Decision 034/2021: Inverness - number of incidents, retained crew and standby appliances

Public authority: Scottish Fire and Rescue Service
Case Ref: 202000268

Summary

The Scottish Fire and Rescue Service (SFRS) was asked for a range of information relating to the Inverness based fire service, including the number of incidents, retained crew, and standby firefighting appliances.

SFRS provided information in response, but stated that some of the information was not held.

The Commissioner investigated and found that SFRS had partially complied with FOISA in responding to the request. He found that the information was not held for two of the three parts of the request, but accepted that SFRS would incur excessive costs to provide the information requested in one part of the request. He required SFRS to provide advice and assistance on narrowing the scope of one part of the request.

Relevant statutory provisions

Freedom of Information (Scotland) Act 2002 (FOISA) sections 1(1), (4) and (6) (General entitlement); 10(1) (Time for compliance); 12(1) (Excessive costs of compliance); 15 (Duty to provide advice and assistance); 17(1) (Notice that information is not held); 21(1) (Review by Scottish public authority)

The Freedom of Information (Fees for Required Disclosure) (Scotland) Regulations 2004 (the Fees Regulations) regulations 3 (Projected costs) and 5 (Excessive cost - prescribed amount)

The full text of each of the statutory provisions cited above is reproduced in Appendix 1 to this decision. The Appendix forms part of this decision.

Background

1. On 15 November 2019, the Applicant made a request for information to Scottish Fire and Rescue Service (SFRS). The information requested was:

a. the number of incidents attended by the Inverness based Fire & Rescue Service for the last 24 months.

b. the number of occasions where the Inverness based crews were "back-filled" by a retained crew as a result of the Inverness based crews attending an incident for the last 24 months.

c. the number of occasions when a standby firefighting appliance was necessary due to the non-availability, for whatever reason, the principal appliances were not available due to breakdown, maintenance or other duties.

2. SFRS did not respond to the request.

3. On 19 December 2019, the Applicant emailed SFRS requesting a review of its decision on the basis that it had not responded to the request.

4. SFRS notified the Applicant of the outcome of its review on 11 February 2020. It apologised for the late response and provided responses to each part of the request, as follows:

a. SFRS gave the Applicant the number of times Inverness based appliances were turned out, but explained that more than one unit can be at a single incident and therefore the figure did not reflect the number of incidents.

b. SFRS notified the Applicant that it did not hold the information.

c. SFRS provided the number of standby incidents but explained that it does not record the reasons for the standby cover.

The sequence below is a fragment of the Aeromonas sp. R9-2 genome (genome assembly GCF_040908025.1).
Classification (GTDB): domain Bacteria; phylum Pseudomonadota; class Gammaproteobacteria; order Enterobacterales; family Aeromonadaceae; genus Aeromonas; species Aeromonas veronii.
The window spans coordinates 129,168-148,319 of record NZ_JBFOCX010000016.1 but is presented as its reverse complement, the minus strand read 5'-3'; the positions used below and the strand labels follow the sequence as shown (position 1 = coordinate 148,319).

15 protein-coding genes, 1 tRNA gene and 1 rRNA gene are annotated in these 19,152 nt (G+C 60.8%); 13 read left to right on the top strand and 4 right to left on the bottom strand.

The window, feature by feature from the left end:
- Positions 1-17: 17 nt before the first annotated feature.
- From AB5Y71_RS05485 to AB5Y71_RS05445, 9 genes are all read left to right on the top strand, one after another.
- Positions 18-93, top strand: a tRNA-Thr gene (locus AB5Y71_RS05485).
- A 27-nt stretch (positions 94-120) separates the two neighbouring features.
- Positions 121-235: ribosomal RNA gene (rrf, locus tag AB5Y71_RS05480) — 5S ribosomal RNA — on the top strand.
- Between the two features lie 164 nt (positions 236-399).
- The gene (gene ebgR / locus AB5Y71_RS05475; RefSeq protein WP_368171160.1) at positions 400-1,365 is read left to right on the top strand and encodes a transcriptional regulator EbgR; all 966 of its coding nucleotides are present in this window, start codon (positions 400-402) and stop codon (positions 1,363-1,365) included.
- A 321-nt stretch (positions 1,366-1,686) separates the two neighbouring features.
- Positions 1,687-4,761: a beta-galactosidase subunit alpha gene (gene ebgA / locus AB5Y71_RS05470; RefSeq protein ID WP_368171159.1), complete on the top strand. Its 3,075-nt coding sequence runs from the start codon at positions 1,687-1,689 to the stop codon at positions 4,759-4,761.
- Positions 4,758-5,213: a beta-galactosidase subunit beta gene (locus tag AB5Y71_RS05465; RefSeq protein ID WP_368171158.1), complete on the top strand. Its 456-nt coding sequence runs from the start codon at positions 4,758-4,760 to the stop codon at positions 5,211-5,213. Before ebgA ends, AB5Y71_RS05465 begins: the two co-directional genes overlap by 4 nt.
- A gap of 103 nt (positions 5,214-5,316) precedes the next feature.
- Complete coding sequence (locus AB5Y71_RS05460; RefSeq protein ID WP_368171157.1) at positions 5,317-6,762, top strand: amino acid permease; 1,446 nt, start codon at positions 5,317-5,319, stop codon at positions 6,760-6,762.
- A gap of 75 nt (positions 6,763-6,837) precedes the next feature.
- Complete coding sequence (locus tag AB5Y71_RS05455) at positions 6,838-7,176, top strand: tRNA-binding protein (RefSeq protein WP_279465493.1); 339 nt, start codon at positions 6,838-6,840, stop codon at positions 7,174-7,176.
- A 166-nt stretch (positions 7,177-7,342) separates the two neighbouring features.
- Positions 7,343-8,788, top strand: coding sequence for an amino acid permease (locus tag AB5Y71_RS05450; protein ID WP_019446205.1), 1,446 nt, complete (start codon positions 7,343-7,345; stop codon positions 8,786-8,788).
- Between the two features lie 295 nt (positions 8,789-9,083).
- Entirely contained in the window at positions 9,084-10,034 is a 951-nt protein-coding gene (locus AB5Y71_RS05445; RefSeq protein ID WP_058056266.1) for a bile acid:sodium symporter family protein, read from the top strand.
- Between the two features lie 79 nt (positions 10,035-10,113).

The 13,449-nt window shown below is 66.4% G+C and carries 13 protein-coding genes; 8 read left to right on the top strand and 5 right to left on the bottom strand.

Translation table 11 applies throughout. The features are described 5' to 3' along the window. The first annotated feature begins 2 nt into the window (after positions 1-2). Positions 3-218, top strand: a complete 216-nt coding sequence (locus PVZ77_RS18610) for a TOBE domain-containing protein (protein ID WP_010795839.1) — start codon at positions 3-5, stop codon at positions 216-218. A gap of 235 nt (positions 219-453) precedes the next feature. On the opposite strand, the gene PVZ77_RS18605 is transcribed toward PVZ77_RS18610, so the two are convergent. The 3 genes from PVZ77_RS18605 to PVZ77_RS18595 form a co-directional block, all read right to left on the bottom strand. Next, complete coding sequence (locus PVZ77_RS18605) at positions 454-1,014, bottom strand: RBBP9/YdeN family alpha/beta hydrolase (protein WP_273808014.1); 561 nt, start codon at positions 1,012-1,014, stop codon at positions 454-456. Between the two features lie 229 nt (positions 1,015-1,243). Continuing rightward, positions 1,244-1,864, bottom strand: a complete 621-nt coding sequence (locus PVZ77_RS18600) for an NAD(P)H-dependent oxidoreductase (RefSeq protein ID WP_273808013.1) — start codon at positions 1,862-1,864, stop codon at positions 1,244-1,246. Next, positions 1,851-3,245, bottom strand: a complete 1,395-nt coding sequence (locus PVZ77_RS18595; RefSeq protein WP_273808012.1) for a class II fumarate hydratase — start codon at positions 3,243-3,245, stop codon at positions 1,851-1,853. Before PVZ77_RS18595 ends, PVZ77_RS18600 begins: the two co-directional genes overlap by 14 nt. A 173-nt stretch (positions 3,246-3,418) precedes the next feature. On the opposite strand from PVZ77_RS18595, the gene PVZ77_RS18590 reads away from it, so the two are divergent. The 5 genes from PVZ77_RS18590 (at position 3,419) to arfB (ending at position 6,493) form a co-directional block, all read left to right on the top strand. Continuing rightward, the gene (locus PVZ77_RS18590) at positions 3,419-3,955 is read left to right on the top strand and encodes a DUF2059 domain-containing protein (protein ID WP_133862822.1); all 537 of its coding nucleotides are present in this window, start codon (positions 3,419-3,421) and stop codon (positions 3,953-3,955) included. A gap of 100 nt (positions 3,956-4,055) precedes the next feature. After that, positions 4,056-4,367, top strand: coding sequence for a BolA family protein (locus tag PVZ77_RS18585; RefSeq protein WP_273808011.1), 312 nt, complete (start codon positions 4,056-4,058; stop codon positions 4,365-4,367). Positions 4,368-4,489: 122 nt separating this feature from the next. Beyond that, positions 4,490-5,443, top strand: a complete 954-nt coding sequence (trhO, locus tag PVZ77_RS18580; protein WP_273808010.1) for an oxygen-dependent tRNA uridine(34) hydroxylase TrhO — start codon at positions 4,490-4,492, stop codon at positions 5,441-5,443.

5. On 23 February 2020, the Applicant applied for a decision in terms of section 47(1) of FOISA. The Applicant stated he was dissatisfied with the outcome of SFRS's review because he considered the responses to parts a) and c) of his request to be ambiguous and he was not satisfied that SFRS did not hold information in relation to part b) of his request.

Investigation

6. The application was accepted as valid. The Commissioner confirmed that the Applicant made a request for information to a Scottish public authority and asked the authority to review its response to that request before applying to him for a decision.

7. On 19 March 2020, SFRS was notified in writing that the Applicant had made a valid application.

8. Section 49(3)(a) of FOISA requires the Commissioner to give public authorities an opportunity to provide comments on an application. SFRS was invited to comment on this application and to answer specific questions. These related to how information was held, searches conducted and explanations as to why SFRS could not provide the Applicant with the specific information requested. SFRS responded to the questions raised.

9. Aspects of SFRS's submissions were clarified during the investigation. SFRS indicated that it did hold information in relation to part b) of the request, but explained that it would cost in excess of £600 to respond. It therefore sought to rely on section 12 of FOISA. The Applicant was provided with an opportunity to comment on this development during the investigation.

Commissioner's analysis and findings

10. In coming to a decision on this matter, the Commissioner considered all of the relevant submissions, or parts of submissions, made to him by both the Applicant and SFRS. He is satisfied that no matter of relevance has been overlooked.

11. Section 1(1) of FOISA provides that a person who requests information from a Scottish public authority which holds it is entitled to be given that information by the authority, subject to qualifications which, by virtue of section 1(6) of FOISA, allow Scottish public authorities to withhold information or charge a fee for it.